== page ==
The key to training your pet is learning to teach your pet to redirect his behaviors to outlets that are acceptable in the domestic setting. Sometimes there is no appropriate outlet so we must train our puppy, dog or cat to stop a specific behavior altogether. Regardless of age, you must decide upon guidelines for training your puppy, dog or cat and these guidelines should not change. You must be consistent and be patient so that your pet understands the difference between the behaviors you want and the ones you don’t. You must give your pet a chance to get it right. Watch Kaylee run the Doggy 500 !
Down-to-earth advice on how best to communicate with your dog and solve common behavioral complaints such as housetraining, chewing, barking, digging, jumping, separation anxiety and much more ! Thank you for your very important publication it’s well written, insightful, entertaining, and highly educational. Unlike other old-fashioned methods, Manners for the Modern Dog resolves behavior problems in a common sense way. The average person can succeed with these techniques. This book should be mandatory reading for all dog owners, but especially new puppy owners. Find out if your puppy or dog really has an attitude or just needs some direction and training from you!
Learn the causes, cures and prevention of attitude problems in the pet dog. Perfect Paws has done us all a favor with their new book on cat behavior and training. I put them in the Top Ten in the quite specialized field of feline behavior. This charming book answers nearly every question the new cat owner could have and gives the experienced cat owner a look at life from the other side of the scratching post. Request discount pricing on any combination of 10 or more of our paperback books. Request a specific topic be covered and included on our website.
Give us feedback on our website. No portion of this site may be used or reproduced in any format. The conventional wisdom is that the best way to introduce a new cat or kitten to a resident pet is to put the two together and let them sort it out themselves. When a 6 week old kitten was introduced to Doug Smith’s family cat, Minou, the adult cat boxed the kittens ears and chased it into a corner. The terrified kitten wet itself. Having established who was boss, the two became good friends and even hunted co-operatively.
While the «sudden introduction» may be successful for some animals, it is more likely to cause stress and physical injury. The sudden introduction may result in a fight. The loser may simply leave home or, if confined indoors, may retreat to one room as far away as possible from the other. Having retreated, the loser is likely to develop behavioural problems such as house-soiling. The worst case scenario had been the death of the cat or kitten when carelessly introduced to a dog that is not used to cats and not used to sharing its territory. The problems can be frequently be avoided by carefully managed introductions. Introductions can be quite nerve racking.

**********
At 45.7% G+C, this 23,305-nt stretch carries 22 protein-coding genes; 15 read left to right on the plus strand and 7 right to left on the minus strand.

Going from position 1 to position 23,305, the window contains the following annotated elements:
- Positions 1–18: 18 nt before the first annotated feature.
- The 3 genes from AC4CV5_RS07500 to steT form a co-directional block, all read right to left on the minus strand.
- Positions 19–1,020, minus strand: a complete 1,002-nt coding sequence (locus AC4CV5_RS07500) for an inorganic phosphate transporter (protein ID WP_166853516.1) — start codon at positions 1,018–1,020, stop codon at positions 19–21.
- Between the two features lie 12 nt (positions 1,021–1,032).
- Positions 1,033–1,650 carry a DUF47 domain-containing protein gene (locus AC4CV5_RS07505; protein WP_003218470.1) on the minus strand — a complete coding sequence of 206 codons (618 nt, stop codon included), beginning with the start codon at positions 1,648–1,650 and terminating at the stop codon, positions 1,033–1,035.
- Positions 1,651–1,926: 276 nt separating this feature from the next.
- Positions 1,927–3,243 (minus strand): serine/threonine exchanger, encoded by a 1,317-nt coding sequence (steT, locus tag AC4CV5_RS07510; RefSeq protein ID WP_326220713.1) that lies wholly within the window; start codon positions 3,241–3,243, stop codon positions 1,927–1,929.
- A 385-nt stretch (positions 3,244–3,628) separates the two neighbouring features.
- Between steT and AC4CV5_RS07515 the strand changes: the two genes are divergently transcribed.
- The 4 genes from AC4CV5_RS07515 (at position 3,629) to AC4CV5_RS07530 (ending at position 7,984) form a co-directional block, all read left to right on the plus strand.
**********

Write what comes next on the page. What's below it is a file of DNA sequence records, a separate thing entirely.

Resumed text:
Even if your intention is to get another pet to keep your current cat or dog company after the death of a previous companion animal, your current pet is less likely to welcome a newcomer with open paws! The following guidelines and hints have been drawn from the experience of various people, including myself, and can be adapted to suit different household situations. Hopefully they will help you to introduce a new cat or kitten to your existing pets with the minimum of stress and anxiety for all parties — including yourself. Caution: Most cats will accept a newcomer given time, patience and understanding. If this happens, you should seriously consider rehoming the newcomer otherwise all of the pets will become stressed and may develop behavioural problems. If the newcomer cannot tolerate other pets, make this clear when you return him to the animal shelter or you seek a new home for him. This article deals first with cat-to-cat introduction and general advice on settling in a new cat.
Cat-to-dog introductions are dealt with further down the page. The number of cats in a single household depends on their personalities, the available space and your ability to keep the house hygienic. Cats, even sociable cats, like their own space. Overcrowding will cause stress and some or all of the cats will become ill or cranky as a result. Most readers will have heard of «cat collectors» or «animal hoarders» who have too many cats in too little space and who are soon overwhelmed by the task of cleaning up. As a rough guide, the average British 3 bedroom house can accommodate 2-3 cats without causing overcrowding. More than this depends on the cats’ personalities. Unlike dogs, cats have not evolved to be pack animals. Many cats are quite happy to be solitary even if the owner prefers to have several cats around. The likelihood that a cat will accept a companion depends on its individual personality. At one end of the personality spectrum, a confident, extrovert cat is more likely to be friendly and to settle well.